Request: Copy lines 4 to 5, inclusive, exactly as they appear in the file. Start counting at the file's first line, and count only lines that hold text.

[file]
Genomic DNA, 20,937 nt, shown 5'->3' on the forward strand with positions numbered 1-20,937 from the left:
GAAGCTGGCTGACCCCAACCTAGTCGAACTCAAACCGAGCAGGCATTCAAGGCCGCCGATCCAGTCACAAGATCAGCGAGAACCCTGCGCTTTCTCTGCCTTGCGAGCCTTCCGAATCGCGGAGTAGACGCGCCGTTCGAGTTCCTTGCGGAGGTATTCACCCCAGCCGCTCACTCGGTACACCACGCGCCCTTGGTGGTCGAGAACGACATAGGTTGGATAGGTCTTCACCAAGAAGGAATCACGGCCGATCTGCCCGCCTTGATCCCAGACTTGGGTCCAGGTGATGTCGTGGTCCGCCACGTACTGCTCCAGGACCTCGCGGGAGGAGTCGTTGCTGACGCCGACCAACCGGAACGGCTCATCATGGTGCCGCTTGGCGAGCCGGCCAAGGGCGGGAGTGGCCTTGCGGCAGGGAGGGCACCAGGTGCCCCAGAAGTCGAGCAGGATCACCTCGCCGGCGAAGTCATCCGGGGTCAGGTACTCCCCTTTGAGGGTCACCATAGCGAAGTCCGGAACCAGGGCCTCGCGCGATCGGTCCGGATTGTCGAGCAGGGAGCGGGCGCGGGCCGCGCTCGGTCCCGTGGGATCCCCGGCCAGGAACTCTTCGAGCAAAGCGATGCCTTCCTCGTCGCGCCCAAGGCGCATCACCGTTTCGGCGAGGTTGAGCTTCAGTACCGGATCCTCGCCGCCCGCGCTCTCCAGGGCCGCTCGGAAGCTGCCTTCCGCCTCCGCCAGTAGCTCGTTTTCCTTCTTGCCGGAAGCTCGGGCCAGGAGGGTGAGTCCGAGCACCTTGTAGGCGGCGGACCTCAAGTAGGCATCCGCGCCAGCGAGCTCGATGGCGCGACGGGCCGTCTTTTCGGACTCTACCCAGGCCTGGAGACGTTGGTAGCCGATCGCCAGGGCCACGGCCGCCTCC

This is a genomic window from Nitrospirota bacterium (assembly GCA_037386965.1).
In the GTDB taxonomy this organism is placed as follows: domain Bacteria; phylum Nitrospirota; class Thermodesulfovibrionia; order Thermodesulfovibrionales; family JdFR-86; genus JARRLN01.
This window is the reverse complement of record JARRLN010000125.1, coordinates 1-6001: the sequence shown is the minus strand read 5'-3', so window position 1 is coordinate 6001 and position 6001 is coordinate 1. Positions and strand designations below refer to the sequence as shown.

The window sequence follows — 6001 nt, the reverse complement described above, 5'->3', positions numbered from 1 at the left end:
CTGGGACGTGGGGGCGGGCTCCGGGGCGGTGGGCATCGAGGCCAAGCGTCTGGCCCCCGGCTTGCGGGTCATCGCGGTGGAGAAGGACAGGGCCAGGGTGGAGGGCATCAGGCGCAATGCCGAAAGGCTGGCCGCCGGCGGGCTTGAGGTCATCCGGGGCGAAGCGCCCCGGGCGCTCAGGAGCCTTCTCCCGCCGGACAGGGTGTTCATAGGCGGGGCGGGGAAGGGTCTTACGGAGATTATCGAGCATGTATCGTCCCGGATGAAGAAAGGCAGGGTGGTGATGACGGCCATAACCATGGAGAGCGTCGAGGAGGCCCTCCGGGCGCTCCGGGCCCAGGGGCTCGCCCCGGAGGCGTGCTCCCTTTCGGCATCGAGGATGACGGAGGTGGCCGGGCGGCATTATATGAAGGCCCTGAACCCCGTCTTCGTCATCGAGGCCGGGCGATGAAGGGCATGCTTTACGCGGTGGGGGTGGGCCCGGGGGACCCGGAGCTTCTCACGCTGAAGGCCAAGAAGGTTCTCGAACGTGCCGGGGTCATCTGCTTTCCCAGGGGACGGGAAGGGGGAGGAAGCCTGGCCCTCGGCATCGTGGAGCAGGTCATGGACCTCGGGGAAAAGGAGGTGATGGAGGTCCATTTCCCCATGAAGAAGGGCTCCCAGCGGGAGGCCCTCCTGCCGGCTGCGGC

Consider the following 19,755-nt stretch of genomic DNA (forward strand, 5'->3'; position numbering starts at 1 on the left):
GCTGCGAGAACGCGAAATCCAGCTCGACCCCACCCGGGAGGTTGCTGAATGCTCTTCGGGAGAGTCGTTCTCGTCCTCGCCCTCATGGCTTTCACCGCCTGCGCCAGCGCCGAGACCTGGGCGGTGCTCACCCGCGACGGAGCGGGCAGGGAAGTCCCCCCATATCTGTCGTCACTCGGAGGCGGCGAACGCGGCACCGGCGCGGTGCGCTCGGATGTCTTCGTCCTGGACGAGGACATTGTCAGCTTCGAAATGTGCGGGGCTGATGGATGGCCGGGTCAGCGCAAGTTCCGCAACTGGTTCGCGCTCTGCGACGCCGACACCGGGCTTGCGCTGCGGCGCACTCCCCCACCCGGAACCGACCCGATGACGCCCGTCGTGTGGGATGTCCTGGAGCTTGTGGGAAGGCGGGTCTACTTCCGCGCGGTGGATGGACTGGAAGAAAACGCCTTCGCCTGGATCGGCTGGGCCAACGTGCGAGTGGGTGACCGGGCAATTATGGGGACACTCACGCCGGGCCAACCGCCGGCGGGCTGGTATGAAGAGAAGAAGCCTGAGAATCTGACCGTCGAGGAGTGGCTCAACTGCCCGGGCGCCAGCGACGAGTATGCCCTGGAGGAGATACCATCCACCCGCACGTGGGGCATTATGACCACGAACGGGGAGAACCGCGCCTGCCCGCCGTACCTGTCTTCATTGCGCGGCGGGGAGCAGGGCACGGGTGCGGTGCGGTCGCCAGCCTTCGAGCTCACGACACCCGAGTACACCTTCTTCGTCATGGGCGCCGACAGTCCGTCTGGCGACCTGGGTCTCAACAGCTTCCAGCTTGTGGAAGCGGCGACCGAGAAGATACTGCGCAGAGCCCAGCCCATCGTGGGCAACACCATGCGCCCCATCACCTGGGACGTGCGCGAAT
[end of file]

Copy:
In the GTDB taxonomy this organism is placed as follows: domain Bacteria; phylum Nitrospirota; class Thermodesulfovibrionia; order Thermodesulfovibrionales; family JdFR-86; genus JARRLN01.
This window is the reverse complement of record JARRLN010000125.1, coordinates 1-6001: the sequence shown is the minus strand read 5'-3', so window position 1 is coordinate 6001 and position 6001 is coordinate 1. Positions and strand designations below refer to the sequence as shown.